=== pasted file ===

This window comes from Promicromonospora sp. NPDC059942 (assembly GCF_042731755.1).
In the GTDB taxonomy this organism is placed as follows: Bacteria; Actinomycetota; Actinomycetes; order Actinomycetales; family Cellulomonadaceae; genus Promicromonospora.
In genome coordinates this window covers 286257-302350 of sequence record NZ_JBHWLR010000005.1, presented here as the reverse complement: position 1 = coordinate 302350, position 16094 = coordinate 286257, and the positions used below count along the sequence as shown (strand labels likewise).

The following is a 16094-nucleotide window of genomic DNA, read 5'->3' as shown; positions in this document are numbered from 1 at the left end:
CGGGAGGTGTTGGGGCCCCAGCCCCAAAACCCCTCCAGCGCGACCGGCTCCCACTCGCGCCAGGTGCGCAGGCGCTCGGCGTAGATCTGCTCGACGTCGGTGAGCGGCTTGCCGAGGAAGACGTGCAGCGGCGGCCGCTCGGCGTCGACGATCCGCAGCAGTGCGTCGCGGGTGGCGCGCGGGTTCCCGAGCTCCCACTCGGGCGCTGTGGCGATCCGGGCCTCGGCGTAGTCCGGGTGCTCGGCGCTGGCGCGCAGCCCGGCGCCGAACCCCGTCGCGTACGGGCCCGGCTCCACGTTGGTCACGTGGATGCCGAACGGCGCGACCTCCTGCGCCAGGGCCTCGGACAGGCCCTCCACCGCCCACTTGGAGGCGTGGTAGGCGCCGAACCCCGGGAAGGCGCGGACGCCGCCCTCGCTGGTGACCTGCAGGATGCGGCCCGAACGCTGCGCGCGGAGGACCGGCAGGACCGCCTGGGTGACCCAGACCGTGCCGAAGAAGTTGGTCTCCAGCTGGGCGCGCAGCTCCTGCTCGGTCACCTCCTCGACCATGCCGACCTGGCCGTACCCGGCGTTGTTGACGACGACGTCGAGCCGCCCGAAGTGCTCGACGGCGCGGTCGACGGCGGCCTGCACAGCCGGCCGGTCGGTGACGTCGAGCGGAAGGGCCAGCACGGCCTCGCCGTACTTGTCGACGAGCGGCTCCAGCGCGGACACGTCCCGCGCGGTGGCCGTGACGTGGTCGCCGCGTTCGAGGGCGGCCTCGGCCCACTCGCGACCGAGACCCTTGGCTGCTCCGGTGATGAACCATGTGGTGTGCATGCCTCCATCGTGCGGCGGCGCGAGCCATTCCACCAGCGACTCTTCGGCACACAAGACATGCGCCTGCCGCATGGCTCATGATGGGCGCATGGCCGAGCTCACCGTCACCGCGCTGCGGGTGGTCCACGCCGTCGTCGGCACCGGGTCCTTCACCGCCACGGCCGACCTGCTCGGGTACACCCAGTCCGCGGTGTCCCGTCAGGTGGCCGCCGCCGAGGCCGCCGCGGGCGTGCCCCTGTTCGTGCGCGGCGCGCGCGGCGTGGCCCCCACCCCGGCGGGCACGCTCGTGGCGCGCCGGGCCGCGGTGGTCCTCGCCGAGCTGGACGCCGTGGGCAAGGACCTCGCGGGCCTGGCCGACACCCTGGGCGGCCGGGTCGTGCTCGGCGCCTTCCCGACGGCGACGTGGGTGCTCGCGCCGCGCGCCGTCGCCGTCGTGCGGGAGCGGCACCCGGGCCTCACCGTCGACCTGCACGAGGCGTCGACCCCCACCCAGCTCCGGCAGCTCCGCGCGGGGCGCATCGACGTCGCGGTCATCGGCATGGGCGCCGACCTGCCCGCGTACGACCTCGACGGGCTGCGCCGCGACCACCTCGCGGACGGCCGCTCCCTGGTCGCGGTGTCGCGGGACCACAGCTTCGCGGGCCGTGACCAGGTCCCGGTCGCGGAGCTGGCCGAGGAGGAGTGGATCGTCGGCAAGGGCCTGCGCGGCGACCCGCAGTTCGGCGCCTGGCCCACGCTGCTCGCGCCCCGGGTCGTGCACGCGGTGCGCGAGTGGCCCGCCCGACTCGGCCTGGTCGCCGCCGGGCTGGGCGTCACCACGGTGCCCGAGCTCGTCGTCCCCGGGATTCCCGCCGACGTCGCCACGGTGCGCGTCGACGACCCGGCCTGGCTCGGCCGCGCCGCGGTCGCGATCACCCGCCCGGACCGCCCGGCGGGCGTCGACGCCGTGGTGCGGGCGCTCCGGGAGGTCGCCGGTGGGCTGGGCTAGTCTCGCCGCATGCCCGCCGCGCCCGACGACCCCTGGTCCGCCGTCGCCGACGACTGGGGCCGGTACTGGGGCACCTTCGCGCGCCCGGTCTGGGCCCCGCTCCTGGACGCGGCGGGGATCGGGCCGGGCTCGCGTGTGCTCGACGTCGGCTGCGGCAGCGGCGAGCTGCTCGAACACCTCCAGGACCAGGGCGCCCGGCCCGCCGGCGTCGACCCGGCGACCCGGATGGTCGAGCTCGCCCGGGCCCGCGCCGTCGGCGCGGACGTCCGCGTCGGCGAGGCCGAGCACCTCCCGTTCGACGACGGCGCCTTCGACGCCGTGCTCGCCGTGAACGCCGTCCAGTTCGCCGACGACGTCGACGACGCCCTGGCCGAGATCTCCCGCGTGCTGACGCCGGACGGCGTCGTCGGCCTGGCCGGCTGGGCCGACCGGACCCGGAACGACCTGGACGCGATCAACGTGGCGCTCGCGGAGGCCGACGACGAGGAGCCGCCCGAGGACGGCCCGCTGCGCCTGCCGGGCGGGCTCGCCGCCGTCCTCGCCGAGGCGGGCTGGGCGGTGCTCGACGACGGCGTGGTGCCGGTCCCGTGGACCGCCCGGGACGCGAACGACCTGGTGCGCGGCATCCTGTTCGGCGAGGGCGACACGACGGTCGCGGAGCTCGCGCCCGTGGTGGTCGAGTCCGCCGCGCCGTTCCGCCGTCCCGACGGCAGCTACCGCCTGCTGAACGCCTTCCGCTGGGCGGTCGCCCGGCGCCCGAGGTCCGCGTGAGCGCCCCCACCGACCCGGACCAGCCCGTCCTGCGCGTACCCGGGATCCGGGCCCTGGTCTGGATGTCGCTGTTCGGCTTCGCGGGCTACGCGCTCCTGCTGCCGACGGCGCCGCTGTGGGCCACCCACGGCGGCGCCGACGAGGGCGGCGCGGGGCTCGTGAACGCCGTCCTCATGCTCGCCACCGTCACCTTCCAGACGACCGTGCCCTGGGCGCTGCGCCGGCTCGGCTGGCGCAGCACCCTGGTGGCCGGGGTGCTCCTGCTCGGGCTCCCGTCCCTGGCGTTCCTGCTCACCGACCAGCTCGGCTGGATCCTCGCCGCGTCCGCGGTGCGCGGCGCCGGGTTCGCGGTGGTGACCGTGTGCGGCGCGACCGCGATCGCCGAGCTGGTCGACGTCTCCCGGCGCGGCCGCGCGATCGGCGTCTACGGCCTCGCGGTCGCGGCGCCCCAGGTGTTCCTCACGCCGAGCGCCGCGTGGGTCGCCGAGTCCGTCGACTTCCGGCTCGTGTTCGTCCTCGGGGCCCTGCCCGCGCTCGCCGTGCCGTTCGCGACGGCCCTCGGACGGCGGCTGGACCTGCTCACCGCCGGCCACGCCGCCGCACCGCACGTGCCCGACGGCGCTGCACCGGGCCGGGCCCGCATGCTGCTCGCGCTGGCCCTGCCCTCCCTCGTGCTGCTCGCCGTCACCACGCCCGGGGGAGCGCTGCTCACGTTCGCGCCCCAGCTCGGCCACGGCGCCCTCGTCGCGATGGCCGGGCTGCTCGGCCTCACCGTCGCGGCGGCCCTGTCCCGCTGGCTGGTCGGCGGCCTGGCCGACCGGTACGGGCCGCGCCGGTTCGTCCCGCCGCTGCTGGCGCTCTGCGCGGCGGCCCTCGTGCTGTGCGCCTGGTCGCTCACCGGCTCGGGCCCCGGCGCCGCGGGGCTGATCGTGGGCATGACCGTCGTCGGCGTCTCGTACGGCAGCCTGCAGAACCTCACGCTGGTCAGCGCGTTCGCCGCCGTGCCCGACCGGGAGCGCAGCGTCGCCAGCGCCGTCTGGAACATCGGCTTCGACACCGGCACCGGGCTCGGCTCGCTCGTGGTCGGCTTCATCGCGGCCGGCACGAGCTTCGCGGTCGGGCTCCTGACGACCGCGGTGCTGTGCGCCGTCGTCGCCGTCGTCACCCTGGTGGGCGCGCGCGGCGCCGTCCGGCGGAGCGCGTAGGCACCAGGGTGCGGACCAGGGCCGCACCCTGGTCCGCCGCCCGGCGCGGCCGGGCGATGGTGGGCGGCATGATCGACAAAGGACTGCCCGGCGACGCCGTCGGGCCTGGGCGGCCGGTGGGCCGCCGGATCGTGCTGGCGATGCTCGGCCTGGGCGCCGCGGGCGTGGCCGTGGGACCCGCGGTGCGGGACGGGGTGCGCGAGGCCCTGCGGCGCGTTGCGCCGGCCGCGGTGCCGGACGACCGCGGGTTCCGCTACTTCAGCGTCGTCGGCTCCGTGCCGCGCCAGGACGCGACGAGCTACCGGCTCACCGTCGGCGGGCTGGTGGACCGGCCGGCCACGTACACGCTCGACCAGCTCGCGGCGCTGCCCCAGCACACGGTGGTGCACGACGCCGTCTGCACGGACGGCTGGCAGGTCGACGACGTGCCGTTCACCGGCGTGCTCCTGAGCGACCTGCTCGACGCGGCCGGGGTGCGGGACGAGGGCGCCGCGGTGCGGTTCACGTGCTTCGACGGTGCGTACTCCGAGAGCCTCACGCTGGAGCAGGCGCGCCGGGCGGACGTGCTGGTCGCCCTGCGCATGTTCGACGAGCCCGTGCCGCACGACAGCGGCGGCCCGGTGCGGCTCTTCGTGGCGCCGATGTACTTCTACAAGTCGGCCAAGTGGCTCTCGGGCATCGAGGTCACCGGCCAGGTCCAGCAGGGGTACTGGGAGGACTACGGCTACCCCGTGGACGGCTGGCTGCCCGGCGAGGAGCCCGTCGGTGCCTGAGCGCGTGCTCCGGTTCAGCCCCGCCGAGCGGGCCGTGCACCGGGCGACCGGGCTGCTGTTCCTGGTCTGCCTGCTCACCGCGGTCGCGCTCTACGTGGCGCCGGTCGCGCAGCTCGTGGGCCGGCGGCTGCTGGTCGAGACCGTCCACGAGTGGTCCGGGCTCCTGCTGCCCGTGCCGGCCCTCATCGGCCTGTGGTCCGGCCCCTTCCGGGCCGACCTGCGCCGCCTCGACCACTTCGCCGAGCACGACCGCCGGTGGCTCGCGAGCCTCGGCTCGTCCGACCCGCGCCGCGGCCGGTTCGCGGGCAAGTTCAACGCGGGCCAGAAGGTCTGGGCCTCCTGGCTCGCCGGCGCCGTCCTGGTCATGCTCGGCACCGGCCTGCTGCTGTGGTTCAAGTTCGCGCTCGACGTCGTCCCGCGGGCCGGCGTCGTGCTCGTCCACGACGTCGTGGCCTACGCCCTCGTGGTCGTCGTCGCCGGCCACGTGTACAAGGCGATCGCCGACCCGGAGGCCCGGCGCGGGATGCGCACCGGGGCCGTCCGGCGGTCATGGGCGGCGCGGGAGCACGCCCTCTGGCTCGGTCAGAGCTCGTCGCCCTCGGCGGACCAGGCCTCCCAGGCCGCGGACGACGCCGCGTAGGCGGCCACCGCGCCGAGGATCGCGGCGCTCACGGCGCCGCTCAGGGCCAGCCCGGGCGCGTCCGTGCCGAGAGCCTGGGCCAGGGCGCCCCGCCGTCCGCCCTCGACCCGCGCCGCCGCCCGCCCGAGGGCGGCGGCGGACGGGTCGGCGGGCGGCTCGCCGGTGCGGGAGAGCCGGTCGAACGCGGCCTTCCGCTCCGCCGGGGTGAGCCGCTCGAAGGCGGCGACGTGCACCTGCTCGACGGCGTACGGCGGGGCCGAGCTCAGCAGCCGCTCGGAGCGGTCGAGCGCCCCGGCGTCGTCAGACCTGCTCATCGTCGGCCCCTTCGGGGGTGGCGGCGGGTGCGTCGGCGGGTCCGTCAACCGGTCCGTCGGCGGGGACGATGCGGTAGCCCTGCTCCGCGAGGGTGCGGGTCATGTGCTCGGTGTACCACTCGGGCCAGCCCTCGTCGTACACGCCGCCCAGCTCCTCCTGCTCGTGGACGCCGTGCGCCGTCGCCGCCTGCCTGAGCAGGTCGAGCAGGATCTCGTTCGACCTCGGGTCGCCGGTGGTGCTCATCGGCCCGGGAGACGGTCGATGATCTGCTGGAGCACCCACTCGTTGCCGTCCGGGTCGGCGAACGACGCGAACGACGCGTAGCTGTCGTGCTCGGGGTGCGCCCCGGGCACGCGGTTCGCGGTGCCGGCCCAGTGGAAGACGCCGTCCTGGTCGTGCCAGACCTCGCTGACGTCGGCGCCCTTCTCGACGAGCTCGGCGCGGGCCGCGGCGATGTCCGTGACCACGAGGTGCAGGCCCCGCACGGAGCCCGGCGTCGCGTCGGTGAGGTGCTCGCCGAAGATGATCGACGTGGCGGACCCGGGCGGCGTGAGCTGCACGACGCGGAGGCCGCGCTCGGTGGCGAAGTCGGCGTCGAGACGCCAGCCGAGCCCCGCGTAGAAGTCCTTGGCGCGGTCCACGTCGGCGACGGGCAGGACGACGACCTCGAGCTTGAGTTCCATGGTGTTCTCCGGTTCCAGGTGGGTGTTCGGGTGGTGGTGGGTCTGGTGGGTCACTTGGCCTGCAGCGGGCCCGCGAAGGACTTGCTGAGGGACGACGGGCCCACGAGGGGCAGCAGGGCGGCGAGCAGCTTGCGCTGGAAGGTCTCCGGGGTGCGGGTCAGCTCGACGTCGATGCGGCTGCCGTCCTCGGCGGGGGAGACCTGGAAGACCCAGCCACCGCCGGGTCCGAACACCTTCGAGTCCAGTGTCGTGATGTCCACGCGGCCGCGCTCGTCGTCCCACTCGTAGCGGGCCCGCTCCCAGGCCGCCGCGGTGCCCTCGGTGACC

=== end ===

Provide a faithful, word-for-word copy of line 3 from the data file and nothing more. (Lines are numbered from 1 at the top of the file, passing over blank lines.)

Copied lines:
In genome coordinates this window covers 286257-302350 of sequence record NZ_JBHWLR010000005.1, presented here as the reverse complement: position 1 = coordinate 302350, position 16094 = coordinate 286257, and the positions used below count along the sequence as shown (strand labels likewise).